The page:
Messenio, a slave, soliloquizes: Well, this is the proof of a good servant: he must take care of his master’s business, look after it, arrange it, think about it; when his master is away, take care of it diligently just as much as if his master were present, or be even more careful. He must take more care of his back than his appetite, his legs than his stomach—if he’s got a good heart. Just let him think what those good-for-nothings get from their masters—lazy, worthless fellows that they are. Stripes, fetters, the mill, weariness, hunger, bitter cold—fine pay for idleness. That’s what I’m mightily afraid of. Surely, then, it’s much better to be good than to be bad. I don’t mind tongue lashings, but I do hate real floggings. I’d rather eat meal somebody else grinds, than eat what I grind myself. So I just obey what my master bids me; and I execute orders carefully and diligently. My obedience, I think, is such as is most for the profit of my back. And it surely does pay! Let others do just as they think it worth while. I’ll be just where I ought to be. If I stick to that, I’ll avoid blunders; and I needn’t be much afraid if I’m ready for my master, come what may. The time’s pretty close when for this service of mine, my master will give his reward.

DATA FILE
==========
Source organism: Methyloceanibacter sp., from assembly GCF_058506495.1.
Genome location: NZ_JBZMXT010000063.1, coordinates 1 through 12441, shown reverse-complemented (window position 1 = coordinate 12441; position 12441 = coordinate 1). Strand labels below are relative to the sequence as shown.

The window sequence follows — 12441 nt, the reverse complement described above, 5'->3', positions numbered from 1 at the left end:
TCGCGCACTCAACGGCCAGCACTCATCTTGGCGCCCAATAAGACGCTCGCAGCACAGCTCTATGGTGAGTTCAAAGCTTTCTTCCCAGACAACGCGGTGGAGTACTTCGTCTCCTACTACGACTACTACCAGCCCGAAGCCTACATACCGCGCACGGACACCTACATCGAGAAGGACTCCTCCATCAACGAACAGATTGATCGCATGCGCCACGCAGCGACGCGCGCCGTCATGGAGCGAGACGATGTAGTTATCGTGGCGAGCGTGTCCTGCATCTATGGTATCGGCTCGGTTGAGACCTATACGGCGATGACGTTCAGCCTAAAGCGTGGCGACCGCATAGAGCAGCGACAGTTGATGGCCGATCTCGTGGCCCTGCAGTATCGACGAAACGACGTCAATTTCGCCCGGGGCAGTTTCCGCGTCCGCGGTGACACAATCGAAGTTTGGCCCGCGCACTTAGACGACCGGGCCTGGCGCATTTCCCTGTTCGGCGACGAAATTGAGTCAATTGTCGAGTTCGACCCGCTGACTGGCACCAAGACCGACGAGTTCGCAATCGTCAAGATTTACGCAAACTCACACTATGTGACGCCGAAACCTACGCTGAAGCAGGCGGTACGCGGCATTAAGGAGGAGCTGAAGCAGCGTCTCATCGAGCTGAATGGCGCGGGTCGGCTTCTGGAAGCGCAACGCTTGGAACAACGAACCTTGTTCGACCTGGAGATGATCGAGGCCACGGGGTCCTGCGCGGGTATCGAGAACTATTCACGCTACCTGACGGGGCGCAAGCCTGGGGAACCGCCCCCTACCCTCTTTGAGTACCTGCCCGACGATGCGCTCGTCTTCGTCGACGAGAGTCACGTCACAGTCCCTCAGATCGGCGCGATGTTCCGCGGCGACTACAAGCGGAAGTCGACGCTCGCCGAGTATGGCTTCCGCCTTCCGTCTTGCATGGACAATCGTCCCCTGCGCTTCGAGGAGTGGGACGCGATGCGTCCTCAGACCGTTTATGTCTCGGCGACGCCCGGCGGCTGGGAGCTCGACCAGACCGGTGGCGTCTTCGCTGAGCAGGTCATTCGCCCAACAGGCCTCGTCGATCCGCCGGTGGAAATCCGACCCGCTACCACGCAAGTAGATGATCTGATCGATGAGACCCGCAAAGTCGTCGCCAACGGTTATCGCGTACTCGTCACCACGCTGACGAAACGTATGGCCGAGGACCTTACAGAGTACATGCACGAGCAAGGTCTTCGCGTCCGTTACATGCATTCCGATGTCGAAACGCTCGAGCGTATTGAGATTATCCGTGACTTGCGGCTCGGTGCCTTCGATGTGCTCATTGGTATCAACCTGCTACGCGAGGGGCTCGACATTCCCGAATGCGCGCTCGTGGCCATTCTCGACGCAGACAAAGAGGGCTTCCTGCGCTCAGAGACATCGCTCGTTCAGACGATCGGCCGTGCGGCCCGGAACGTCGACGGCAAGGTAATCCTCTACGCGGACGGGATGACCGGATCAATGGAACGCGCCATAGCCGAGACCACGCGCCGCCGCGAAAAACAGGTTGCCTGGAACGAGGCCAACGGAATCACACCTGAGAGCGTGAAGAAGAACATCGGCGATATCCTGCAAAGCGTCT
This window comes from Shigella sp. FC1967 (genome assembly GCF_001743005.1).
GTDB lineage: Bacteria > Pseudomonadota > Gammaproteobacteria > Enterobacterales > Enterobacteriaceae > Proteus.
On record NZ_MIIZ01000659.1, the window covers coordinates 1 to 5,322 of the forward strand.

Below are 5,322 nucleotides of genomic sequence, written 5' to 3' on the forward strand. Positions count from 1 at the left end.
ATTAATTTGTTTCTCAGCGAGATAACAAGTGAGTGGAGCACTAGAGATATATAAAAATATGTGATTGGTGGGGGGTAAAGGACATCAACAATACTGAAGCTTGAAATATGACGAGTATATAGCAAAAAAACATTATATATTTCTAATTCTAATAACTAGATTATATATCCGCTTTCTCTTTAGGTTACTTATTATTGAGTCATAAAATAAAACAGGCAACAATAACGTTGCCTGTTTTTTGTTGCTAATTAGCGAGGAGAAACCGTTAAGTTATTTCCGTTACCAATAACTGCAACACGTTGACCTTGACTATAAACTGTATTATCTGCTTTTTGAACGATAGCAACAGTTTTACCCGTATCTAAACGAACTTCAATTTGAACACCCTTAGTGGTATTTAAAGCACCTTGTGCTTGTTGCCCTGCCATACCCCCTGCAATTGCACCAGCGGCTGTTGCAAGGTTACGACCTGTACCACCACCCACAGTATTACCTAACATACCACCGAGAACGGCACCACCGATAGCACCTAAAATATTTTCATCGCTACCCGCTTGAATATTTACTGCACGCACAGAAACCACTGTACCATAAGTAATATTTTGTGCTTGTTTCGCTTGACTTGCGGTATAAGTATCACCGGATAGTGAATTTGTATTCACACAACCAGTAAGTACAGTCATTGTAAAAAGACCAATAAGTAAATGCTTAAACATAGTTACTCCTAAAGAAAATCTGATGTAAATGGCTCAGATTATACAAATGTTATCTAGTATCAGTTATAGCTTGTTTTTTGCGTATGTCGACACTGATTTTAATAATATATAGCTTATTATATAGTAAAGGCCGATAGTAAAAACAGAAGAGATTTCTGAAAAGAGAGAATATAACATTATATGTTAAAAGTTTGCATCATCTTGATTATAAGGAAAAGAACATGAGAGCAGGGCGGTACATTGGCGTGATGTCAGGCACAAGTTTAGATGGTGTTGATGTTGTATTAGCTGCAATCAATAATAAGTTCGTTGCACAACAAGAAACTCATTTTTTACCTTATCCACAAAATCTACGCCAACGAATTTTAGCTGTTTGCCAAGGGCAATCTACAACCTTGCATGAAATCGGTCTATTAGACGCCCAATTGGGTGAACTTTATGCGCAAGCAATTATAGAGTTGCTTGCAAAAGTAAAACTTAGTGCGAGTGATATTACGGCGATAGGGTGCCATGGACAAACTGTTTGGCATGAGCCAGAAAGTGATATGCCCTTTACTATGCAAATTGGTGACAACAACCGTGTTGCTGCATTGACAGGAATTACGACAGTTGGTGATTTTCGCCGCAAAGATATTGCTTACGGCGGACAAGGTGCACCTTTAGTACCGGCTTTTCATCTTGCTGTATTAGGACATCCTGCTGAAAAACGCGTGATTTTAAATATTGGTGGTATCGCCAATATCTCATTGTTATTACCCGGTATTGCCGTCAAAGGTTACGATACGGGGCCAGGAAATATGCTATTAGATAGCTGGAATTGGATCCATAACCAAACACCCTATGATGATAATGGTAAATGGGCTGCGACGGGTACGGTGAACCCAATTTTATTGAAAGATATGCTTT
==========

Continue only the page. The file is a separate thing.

The Last Great Slave Revolt:
Plutarch: Life of Crassus 8–11